When the Santana brothers reported that their truck was
missing, Pedro was sent to the bus stop on the priest's bicycle. There he would
tell the bus driver to tell the police in the capital. It was about
eight-of-the-morning when Pedro reached the bus stop. He would have two hours
At about this time the German was parking behind Asuncion's
sprawling market-place. He hopped spryly down from the cab and went to the back
of the truck. Maria was in the back wrapped in a blanket, drugged with
chloroform and soundly sleeping. Her undernourished body just went into the
large canvas hold-all by tucking her legs under her in the foetal position. Her
abductor was careful to tuck her well down and conceal her with the blanket.
With surprising strength he hefted the straps over his shoulder, and, slightly
bent he trudged heavily away from the truck with his captive.
Dr Galatino smartened himself and put on more cologne when
the telephone from recepcion told him there was a person claiming to be an
eminent specialist with a sick child at the desk. He was somewhat bewildered
however when he saw the state of the child the man placed on his examination
trolley, and her strange means of conveyance.
"Er, you are a doctor they tell me?"
"Ja ja, si si"
"But this is Anna, I only saw her yesterday..."
"Ja ja. She needs an operation."
"She is unconscious. I do not understand. What operation?
What has happened to her?" questioned the doctor as he began to examine the
"Nein nein that is the chloroform, she is only sleeping now.
I mean her eye's need an operation."
"Yes she will remember nothing but you are asking too many
questions. Do not be irrelevant! Her eyes Gottdamt! Her EYES!"
"Ah... Er, sadly there is not the money... but where is her
"Her mother is well. The child is sick. Is this enough to
The German produced a leather drawstring purse and emptied
it with a clatter onto the doctor's large desk. Golden coins tumbled out. It
was immediately obvious even to the confused doctor that there were many
thousands of dollars' worth. In the fractured economy of Paraguay gold was not
unheard of as currency, but seldom had the doctor been offered quite as much as
this in payment.
"This is most irregular," stammered Galatino, "but I can do
"You are a doctor?"
"An eye doctor?"
"You know how to do the operation?"
"Yes, but only from an old paper I have translated from
German. I don't know if it would work."
"Ja, ja. Not to worry about that. You MUST operate
"But her parent, her mother must give permission."
"But you have her permission. Did you not ask her to sign a
consent form yesterday?"
"Well yes but that was only for the examination."
"But under Paraguayan law it does cover the eye operation
"Well.. yes, technically I suppose it might, but that is
"Because you have no eye donor."
"Yes. This is ridiculous. You claim to be some sort of
specialist. You are obviously not a medical specialist though, because if you
were you would know that there can be no hope for Anna without a donor."
"But I am a medical specialist Doctor Galatino. I am a very
senior doctor indeed. At least I was. You have the equipment?"
"And if you had a donor you would do the procedure?"
"Well, yes, I think it would be justified to try in these
circumstances, but this is fantasy. There is no donor. So you claim to be a
doctor. What is your name then doctor...?"
Suddenly - to Galatino's dismay - the strange visitor
produced a scalpel from his top pocket. Waving the scalpel he shouted for the
whole world to hear, "I AM A DOCTOR! I AM DOCTOR! I AM A DOCTOR! I AM DOCTOR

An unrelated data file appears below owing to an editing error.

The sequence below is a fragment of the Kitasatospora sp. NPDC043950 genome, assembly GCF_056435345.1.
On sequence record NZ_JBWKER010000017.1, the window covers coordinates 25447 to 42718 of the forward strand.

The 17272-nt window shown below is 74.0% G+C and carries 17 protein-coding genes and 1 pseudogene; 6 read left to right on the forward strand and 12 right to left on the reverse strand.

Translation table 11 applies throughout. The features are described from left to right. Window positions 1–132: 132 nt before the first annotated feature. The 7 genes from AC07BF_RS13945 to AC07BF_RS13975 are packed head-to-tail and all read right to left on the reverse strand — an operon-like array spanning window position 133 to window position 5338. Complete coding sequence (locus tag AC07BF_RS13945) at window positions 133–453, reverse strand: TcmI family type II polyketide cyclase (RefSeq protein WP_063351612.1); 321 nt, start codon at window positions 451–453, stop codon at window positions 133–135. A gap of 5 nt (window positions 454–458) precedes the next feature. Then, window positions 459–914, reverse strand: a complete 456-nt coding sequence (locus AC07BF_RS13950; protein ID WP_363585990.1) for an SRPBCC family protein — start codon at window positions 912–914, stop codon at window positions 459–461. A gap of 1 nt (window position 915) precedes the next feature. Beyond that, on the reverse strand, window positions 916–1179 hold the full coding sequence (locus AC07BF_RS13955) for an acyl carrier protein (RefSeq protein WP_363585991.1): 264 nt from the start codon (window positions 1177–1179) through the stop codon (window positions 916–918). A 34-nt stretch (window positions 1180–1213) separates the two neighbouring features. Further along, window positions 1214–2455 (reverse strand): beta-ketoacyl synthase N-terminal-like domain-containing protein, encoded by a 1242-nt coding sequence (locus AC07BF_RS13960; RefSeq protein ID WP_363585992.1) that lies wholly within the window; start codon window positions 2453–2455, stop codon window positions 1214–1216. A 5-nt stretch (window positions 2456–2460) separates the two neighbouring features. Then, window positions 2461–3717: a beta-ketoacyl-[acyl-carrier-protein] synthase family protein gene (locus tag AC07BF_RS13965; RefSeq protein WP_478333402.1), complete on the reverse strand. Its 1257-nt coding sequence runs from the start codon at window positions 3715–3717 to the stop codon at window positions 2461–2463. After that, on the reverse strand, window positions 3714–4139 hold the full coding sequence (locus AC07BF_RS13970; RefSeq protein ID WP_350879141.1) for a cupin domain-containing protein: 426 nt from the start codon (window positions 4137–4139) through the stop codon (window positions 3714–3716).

JOSEF MENGELE! I heard enough from Anna's mother to know you have found my
papers. It worked dammit, it worked! I DID THE EYE TRANSPLANTS IN AUSCHWITZ!
GOD FORGIVE ME I CANNOT SAVE MY SOUL, BUT I CAN SAVE THAT GIRL'S SIGHT!"
Doctor Josef Mengele then performed his last operation. With
all the skill he had shown when, without a trace of emotion, he had vivisected
the little dark-haired Jewish children in Auschwitz, he dissected out, without
flinching, first his right and then his left eye, placing each carefully on the
desk in turn as the blood poured down his face. Then he cut his throat. He
showed less emotion as he slit his own jugulars than one would carving slices
from a Thanksgiving turkey.
Galatino mysteriously disappeared immediately after the
operation, which he performed reading his translation of the original papers,
following the instructions precisely. No indication of where he went was ever
found except some odd blood stains in his office. The police could do nothing.
Gerhard was never found either, and as Anna was unharmed apart from the strange
operation which appeared to be successful, the case was closed. The records
were subsequently lost in an earthquake.
Galatino was having trouble at the newsagent's again. His
Portuguese was dreadful. After six years practice he still couldn't make
himself well understood. Still, that was small inconvenience to a wealthy man.
His brother down here in Brazil had understood him when he asked him to get him
and the body out of Paraguay quick, and the bank had understood profit well
enough not to understand the swastikas on his little "coin collection" when he
Anna is reading a cheaply printed magazine. Maria worries
about her now they live in the big city, but it was best to get away, and for
Anna too. At least she can get an education, and she got a scholarship. The
magazine has a creepy story about the skeleton of some Nazi they dug up four
years ago that was supposed to have drowned. Anna comments to her mother about
the story, "They say he was a terrible man. Not like that other nice German man
I remember from when I was a little girl," Maria turns away and says, "Anna,
you are not a little girl now. You are a woman of seventeen. You should be
doing your studies not reading stupid tales. Anyway do not believe everything
you are told. Seeing is believing."
Anna puts down her magazine and picks up her medical book,
she skims over the text again, but she already knows she will pass her exams.
Other students think she's a bit creepy, with those intelligent clear blue eyes
and black hair, and the uncanny cold-hearted way when they have anatomy lessons
that she acts like she's seen it all before.
Copyright © Kevin Slaney